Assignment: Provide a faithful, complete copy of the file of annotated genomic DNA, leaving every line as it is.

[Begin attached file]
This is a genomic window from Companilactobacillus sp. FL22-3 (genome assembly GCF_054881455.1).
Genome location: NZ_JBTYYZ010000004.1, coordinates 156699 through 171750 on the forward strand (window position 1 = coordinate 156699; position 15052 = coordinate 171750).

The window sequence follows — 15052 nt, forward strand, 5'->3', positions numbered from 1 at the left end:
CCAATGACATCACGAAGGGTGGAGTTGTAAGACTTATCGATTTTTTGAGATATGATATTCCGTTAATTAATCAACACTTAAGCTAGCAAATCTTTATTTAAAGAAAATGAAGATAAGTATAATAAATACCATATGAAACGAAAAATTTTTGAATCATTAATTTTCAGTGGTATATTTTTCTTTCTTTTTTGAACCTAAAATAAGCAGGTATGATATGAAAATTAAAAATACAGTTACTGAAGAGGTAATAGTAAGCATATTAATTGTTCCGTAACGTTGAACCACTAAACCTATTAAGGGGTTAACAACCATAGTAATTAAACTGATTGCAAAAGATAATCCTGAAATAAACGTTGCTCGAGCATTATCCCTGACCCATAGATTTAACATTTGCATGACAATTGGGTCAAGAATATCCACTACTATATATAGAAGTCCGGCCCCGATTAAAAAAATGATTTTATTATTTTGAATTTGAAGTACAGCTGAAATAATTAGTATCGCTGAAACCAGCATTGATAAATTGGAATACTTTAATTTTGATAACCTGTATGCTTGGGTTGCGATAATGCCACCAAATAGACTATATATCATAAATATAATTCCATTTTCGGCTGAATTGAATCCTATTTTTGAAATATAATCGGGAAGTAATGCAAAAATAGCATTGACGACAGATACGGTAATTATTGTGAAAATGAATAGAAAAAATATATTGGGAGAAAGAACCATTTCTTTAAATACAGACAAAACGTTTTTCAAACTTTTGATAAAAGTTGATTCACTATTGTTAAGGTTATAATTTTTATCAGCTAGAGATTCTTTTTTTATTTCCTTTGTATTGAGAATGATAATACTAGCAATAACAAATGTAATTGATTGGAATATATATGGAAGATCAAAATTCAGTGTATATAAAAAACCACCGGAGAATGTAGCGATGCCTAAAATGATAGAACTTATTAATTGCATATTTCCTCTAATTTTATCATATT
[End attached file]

This is a genomic window from Companilactobacillus sp. FL22-3 (genome assembly GCF_054881455.1).
Genome location: NZ_JBTYYZ010000004.1, coordinates 156699 through 171750 on the forward strand (window position 1 = coordinate 156699; position 15052 = coordinate 171750).

The window sequence follows — 15052 nt, forward strand, 5'->3', positions numbered from 1 at the left end:
CCAATGACATCACGAAGGGTGGAGTTGTAAGACTTATCGATTTTTTGAGATATGATATTCCGTTAATTAATCAACACTTAAGCTAGCAAATCTTTATTTAAAGAAAATGAAGATAAGTATAATAAATACCATATGAAACGAAAAATTTTTGAATCATTAATTTTCAGTGGTATATTTTTCTTTCTTTTTTGAACCTAAAATAAGCAGGTATGATATGAAAATTAAAAATACAGTTACTGAAGAGGTAATAGTAAGCATATTAATTGTTCCGTAACGTTGAACCACTAAACCTATTAAGGGGTTAACAACCATAGTAATTAAACTGATTGCAAAAGATAATCCTGAAATAAACGTTGCTCGAGCATTATCCCTGACCCATAGATTTAACATTTGCATGACAATTGGGTCAAGAATATCCACTACTATATATAGAAGTCCGGCCCCGATTAAAAAAATGATTTTATTATTTTGAATTTGAAGTACAGCTGAAATAATTAGTATCGCTGAAACCAGCATTGATAAATTGGAATACTTTAATTTTGATAACCTGTATGCTTGGGTTGCGATAATGCCACCAAATAGACTATATATCATAAATATAATTCCATTTTCGGCTGAATTGAATCCTATTTTTGAAATATAATCGGGAAGTAATGCAAAAATAGCATTGACGACAGATACGGTAATTATTGTGAAAATGAATAGAAAAAATATATTGGGAGAAAGAACCATTTCTTTAAATACAGACAAAACGTTTTTCAAACTTTTGATAAAAGTTGATTCACTATTGTTAAGGTTATAATTTTTATCAGCTAGAGATTCTTTTTTTATTTCCTTTGTATTGAGAATGATAATACTAGCAATAACAAATGTAATTGATTGGAATATATATGGAAGATCAAAATTCAGTGTATATAAAAAACCACCGGAGAATGTAGCGATGCCTAAAATGATAGAACTTATTAATTGCATATTTCCTCTAATTTTATCATATT